Donegal County Council is awaiting completion of a national plan for the process of pursuing people who have not yet paid the household charge, a council spokesperson said yesterday.
In a statement, council also confirmed that about 45 per cent of Donegal households liable to pay the household charge have registered with the Local Government Management Agency. The council said 29,013 properties have been registered with the Local Government Management Agency to pay the charge, with an additional 317 households waiting to be updated to the system.
Donegal had one of the highest levels of nonpayment in the country by the March 31st deadline.
Last week Minister Phil Hogan, TD, said local authorities would be responsible for pursuing people who had not paid the charge. However, a spokesperson for Donegal Can’t Pay, Won’t Pay urged the public to disregard the minister’s comments.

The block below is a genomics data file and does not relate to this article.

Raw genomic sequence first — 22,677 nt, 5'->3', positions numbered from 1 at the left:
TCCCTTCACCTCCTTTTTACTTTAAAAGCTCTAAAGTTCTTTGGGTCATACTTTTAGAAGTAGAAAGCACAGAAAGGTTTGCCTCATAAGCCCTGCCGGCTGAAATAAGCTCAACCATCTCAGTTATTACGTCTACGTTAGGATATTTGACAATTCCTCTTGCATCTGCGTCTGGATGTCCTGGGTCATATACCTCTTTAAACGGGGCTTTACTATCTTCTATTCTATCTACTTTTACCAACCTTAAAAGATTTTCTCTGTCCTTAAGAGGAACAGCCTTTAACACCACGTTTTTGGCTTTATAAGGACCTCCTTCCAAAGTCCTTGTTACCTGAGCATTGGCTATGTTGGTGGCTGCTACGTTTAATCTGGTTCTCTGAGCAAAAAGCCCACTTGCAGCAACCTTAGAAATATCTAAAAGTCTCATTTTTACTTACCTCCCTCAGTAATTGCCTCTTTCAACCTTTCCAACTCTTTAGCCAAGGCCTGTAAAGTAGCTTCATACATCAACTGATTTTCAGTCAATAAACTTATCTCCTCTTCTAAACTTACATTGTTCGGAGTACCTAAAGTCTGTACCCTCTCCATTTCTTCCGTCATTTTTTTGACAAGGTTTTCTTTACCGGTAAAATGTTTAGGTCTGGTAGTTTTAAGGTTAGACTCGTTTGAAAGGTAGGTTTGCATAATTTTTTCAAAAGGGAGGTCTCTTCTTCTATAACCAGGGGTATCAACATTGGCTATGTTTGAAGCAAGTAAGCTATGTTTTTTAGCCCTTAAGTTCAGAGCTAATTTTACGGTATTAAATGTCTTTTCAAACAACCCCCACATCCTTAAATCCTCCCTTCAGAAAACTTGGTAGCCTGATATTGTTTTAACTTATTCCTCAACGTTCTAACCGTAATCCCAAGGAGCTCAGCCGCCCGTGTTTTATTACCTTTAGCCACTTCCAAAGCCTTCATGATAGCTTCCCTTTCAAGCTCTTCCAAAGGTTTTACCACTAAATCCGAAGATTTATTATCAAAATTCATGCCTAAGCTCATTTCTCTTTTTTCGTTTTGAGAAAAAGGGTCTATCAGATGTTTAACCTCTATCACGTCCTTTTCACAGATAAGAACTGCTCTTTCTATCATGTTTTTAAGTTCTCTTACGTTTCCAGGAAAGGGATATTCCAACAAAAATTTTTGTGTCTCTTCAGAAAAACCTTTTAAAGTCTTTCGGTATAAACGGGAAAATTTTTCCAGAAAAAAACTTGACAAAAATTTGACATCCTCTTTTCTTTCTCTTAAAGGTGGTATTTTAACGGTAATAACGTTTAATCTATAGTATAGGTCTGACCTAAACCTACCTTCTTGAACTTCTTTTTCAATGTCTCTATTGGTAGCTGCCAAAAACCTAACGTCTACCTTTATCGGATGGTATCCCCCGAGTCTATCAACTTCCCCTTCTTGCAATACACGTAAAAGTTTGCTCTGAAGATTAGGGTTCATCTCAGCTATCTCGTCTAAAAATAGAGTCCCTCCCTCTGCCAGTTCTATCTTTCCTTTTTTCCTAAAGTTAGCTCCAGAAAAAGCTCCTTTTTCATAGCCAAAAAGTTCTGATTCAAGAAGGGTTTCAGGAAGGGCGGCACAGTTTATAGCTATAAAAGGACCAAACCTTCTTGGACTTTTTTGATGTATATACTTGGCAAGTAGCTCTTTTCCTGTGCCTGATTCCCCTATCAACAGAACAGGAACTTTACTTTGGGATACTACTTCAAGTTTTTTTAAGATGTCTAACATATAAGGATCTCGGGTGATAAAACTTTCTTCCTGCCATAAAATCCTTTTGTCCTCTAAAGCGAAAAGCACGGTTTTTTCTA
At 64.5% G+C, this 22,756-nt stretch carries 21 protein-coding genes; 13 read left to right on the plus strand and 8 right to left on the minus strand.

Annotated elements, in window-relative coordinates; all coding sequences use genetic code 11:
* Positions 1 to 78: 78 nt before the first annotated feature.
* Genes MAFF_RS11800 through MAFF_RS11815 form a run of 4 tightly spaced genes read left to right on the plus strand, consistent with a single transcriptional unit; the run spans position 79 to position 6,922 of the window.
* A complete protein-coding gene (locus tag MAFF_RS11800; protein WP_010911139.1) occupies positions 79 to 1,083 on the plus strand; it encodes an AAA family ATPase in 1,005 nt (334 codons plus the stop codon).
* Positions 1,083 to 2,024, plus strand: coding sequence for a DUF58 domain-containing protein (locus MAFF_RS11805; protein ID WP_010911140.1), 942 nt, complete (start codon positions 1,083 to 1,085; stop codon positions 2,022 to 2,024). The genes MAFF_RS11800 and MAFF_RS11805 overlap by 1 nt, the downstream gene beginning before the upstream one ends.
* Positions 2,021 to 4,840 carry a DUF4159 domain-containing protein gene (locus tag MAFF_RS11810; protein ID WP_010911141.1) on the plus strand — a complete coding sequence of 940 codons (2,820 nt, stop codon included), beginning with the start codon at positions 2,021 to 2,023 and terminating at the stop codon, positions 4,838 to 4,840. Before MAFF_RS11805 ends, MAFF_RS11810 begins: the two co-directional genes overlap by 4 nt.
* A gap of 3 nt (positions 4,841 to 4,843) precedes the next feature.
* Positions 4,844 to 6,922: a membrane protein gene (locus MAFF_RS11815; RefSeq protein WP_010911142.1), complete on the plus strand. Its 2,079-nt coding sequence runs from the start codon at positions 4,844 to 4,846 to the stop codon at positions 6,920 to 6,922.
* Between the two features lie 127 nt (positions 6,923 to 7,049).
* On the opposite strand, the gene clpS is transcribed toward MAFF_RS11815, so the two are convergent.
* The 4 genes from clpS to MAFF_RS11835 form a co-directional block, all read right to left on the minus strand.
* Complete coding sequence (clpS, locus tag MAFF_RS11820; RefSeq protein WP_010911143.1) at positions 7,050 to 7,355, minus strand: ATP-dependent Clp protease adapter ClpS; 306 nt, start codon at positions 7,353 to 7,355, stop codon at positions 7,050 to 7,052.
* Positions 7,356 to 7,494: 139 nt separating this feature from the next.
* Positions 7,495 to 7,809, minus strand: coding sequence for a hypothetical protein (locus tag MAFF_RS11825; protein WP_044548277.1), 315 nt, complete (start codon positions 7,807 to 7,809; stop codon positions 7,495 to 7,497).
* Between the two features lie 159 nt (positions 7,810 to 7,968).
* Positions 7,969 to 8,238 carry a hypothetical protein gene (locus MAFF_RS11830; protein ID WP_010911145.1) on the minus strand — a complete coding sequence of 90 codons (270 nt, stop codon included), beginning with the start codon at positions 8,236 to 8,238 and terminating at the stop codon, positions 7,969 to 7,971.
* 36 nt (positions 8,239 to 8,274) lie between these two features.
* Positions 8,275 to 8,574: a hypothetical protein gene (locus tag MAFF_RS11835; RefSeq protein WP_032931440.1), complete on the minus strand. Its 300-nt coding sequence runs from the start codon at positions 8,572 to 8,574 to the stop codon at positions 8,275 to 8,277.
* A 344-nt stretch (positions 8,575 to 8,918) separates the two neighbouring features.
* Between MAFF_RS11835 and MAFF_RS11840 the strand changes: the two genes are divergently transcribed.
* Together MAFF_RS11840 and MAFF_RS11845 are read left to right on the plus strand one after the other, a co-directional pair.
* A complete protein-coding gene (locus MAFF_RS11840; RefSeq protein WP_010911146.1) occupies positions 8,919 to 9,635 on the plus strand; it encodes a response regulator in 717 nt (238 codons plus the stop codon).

“We’re urging people to hold firm,” said spokesperson Francis McCafferty. He pointed out that Donegal county councillors passed a motion calling on council officials not to use information from utility companies or social welfare data to pursue people who had not paid the charge. The motion, tabled by Sinn Féin Cllr. Jack Murray, was passed in April with support from Sinn Féin, Labour and Fianna Fáil.
County Manager Seamus Neely said at that meeting that he was obliged by law to pursue money that is owed to the council. He said the motion sought to take a decision on something that was an executive function of council.
In yesterday’s statement the council acknowledged all those who have paid the charge and urged all others to pay as soon as possible. The council said anyone who has not paid the charge now owes €113, including €100 for the charge and €13 in late payment charges, charges that will rise each month.
“A national plan is in the final stage of development to being the process of pursuing those who have not yet paid the household charge,” the council statement said.